Two suggested reads on Afghanistan. First, read John Mackinlay’s The Taliban’s Propaganda of the Deed Strategy. In this post King’s College’s Insurgency Research Group blog, Mackinlay recognizes that the Taliban has learned the value of media (citing a to-be-published paper by Steve Tatham) and, his dominant theme, admonishes the media for accepting the propaganda.
The [National Day attack] demonstrates a classic propaganda of the deed partnership in which the insurgents with growing skill select a media-significant target and with witless incomprehension international reporters beam the most sensationally damning images of the event around the world so as to deliver the worst possible interpretation. There is no need for a Taliban subtext or even a photo caption, the images speak powerfully for themselves sending messages of a stricken regime put to flight in their gilded uniforms by the daring fighters of the Taliban.
Mackinlay concludes with questions:
Why not explain the propaganda context of their images or better still embargo the use of all images when reporting a sensational terrorist incident, including the endless resuscitation of images of previous attacks? But short-termism and golden–goose-egg syndrome ensure that no ambitious editor will forgo immediate profit to prevent the emergence of a regime in which their own function would be banned.
If you read Mackinlay’s post, you’ll see the purpose isn’t really to discuss Afghanistan itself, but to describe (and lament) the media’s approach to covering insurgent activity. How to fix that? Educate the media and do a better job of countering adversarial messages. Raise the issues that are behind the attacks. Let’s take this beyond “short-termism” and really get to the issues.
Should we expect the media be asking, “What is the Taliban seeking?” Is that too much to ask in this case or does the media assume everybody already knows? Is this a case where the Taliban’s decentralized nature lends itself to be an unknown where the media can’t ask, doesn’t ask, and thus focuses on what it sees as tangible. A goal of little more than the ejection of all foreign military forces and the re-seating of the Taliban government displaced in 2001 doesn’t make for good filler between commercials. Is the ultimate question that the media “helps” because it doesn’t, and arguably can’t, understand the enemy? If so, then the lament should be NATO / UK / US information operations are failing. The Taliban is unable or unwilling to promote itself as a better solution to the current government, so the bulk of their information operations, through deeds and words (including “night letters”, or Shabnameh), are designed (intentionally or not) to sow doubt and fear in the ability and commitment of the Government of Afghanistan, the United States, and NATO to help the people of Afghanistan.
Which leads to the second recommended read. In a country like Iraq, IEDs are about propaganda, but in undeveloped places like Afghanistan, they provide additional benefits: shutting down roads that create connectivity. From The Belmont Club:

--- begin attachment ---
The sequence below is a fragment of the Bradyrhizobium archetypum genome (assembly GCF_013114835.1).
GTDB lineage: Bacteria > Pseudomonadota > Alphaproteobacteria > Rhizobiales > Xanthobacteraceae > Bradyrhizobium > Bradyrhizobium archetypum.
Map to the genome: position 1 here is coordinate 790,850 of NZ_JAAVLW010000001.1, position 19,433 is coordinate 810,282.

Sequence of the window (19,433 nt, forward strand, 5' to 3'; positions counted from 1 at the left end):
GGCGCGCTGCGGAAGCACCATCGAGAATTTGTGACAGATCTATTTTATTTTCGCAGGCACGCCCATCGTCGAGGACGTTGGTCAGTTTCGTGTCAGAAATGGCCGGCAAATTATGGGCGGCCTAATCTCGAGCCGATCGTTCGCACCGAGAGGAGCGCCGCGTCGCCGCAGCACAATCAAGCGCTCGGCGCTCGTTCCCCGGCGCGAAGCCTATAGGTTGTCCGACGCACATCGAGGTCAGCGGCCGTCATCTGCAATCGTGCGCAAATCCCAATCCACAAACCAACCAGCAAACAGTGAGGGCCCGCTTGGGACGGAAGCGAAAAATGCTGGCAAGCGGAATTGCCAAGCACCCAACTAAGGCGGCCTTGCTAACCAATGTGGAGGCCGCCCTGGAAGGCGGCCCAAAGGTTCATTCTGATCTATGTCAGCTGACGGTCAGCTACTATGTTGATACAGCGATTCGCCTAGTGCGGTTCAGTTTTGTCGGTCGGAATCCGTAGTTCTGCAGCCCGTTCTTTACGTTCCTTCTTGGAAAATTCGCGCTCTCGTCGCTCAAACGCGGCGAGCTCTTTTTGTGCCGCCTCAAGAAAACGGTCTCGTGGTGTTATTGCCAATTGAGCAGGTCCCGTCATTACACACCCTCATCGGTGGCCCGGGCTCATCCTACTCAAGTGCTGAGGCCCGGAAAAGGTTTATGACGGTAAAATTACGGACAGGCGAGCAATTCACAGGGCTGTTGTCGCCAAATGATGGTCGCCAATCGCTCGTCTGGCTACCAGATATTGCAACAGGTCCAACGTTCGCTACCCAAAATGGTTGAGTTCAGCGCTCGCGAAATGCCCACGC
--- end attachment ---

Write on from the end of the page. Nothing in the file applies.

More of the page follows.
If you think the Taliban were trying to kill American soldiers, you would only be half-right. What they were really trying to do was block a road.
A road is a the pathway to civilization and the battle to upgrade and secure the Pech river road is one of the more interesting but unsung stories of the war. The Pech River road is now well along in its construction. The Taliban have lost to civilization — for now. Road-building has been a strategic counterinsurgency weapon since ancient times. As David Kilcullen explains how he learned this lesson:
As a tactics instructor in the mid-1990s, teaching British platoon commanders at the School of Infantry, I spent many weeks on extended field exercises in the wilds of south Wales and on windswept Salisbury Plain. Both landscapes are studded with Roman military antiquities, relics of ancient counterinsurgency campaigns – mile-castles, military roads, legion encampments – as well as the Iron Age hill-forts of the Romans’ insurgent adversaries. Teaching ambushing, I often found that ambush sites I chose from a map, even on the remotest hillsides, would turn out (once I dragged my weary, rucksack-carrying ass to the actual spot) to have Roman or Celtic ruins on them, and often a Roman military road nearby: call me lacking in self-assurance, but I often found this a comforting vote of confidence in my tactical judgment from the collective wisdom of the ancestors.
Like the Romans, counterinsurgents through history have engaged in road-building as a tool for projecting military force, extending governance and the rule of law, enhancing political communication and bringing economic development, health and education to the population. Clearly, roads that are patrolled by friendly forces or secured by local allies also have the tactical benefit of channeling and restricting insurgent movement and compartmenting terrain across which guerrillas could otherwise move freely. But the political impact of road-building is even more striking than its tactical effect.
Kilcullen argues that road-building “separates the enemy from the population … builds connectivity with and confidence in government … creates jobs and promotes business, facilitates agriculture, and allows farmers to get crops to market faster before they spoil”. Ultimately fighting extremism in the 21st century is a race to see which side can use technology better. One side wants to use it to return the world to the 8th century and the other to reach the stars.